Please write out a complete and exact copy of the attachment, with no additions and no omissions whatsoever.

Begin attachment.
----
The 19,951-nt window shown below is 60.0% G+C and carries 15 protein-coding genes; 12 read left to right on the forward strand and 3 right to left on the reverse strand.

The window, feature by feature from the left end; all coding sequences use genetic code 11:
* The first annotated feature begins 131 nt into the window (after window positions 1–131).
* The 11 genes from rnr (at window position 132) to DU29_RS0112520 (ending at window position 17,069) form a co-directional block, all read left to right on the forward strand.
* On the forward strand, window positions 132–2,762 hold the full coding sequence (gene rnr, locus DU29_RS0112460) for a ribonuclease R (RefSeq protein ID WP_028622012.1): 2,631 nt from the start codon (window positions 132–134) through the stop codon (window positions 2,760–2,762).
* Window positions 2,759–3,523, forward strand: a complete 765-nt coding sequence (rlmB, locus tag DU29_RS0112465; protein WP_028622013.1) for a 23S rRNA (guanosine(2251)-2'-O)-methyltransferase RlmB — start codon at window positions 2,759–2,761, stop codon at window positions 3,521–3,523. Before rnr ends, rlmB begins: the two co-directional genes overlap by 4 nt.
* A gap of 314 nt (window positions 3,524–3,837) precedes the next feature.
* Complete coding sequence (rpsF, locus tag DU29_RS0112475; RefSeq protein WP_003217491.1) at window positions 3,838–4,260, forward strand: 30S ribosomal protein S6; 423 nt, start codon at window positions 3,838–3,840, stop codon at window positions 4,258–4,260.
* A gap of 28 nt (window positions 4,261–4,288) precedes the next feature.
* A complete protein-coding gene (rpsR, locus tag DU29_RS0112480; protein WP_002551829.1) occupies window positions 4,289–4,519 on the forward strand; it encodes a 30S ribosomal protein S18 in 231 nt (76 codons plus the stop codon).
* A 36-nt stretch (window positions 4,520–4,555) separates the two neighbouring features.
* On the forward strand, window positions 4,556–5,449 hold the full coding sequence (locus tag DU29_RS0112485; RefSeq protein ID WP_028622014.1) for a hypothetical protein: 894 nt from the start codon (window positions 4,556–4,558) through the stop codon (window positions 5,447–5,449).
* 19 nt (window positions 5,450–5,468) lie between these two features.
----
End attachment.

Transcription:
The 19,951-nt window shown below is 60.0% G+C and carries 15 protein-coding genes; 12 read left to right on the forward strand and 3 right to left on the reverse strand.

The window, feature by feature from the left end; all coding sequences use genetic code 11:
* The first annotated feature begins 131 nt into the window (after window positions 1–131).
* The 11 genes from rnr (at window position 132) to DU29_RS0112520 (ending at window position 17,069) form a co-directional block, all read left to right on the forward strand.
* On the forward strand, window positions 132–2,762 hold the full coding sequence (gene rnr, locus DU29_RS0112460) for a ribonuclease R (RefSeq protein ID WP_028622012.1): 2,631 nt from the start codon (window positions 132–134) through the stop codon (window positions 2,760–2,762).
* Window positions 2,759–3,523, forward strand: a complete 765-nt coding sequence (rlmB, locus tag DU29_RS0112465; protein WP_028622013.1) for a 23S rRNA (guanosine(2251)-2'-O)-methyltransferase RlmB — start codon at window positions 2,759–2,761, stop codon at window positions 3,521–3,523. Before rnr ends, rlmB begins: the two co-directional genes overlap by 4 nt.
* A gap of 314 nt (window positions 3,524–3,837) precedes the next feature.
* Complete coding sequence (rpsF, locus tag DU29_RS0112475; RefSeq protein WP_003217491.1) at window positions 3,838–4,260, forward strand: 30S ribosomal protein S6; 423 nt, start codon at window positions 3,838–3,840, stop codon at window positions 4,258–4,260.
* A gap of 28 nt (window positions 4,261–4,288) precedes the next feature.
* A complete protein-coding gene (rpsR, locus tag DU29_RS0112480; protein WP_002551829.1) occupies window positions 4,289–4,519 on the forward strand; it encodes a 30S ribosomal protein S18 in 231 nt (76 codons plus the stop codon).
* A 36-nt stretch (window positions 4,520–4,555) separates the two neighbouring features.
* On the forward strand, window positions 4,556–5,449 hold the full coding sequence (locus tag DU29_RS0112485; RefSeq protein ID WP_028622014.1) for a hypothetical protein: 894 nt from the start codon (window positions 4,556–4,558) through the stop codon (window positions 5,447–5,449).
* 19 nt (window positions 5,450–5,468) lie between these two features.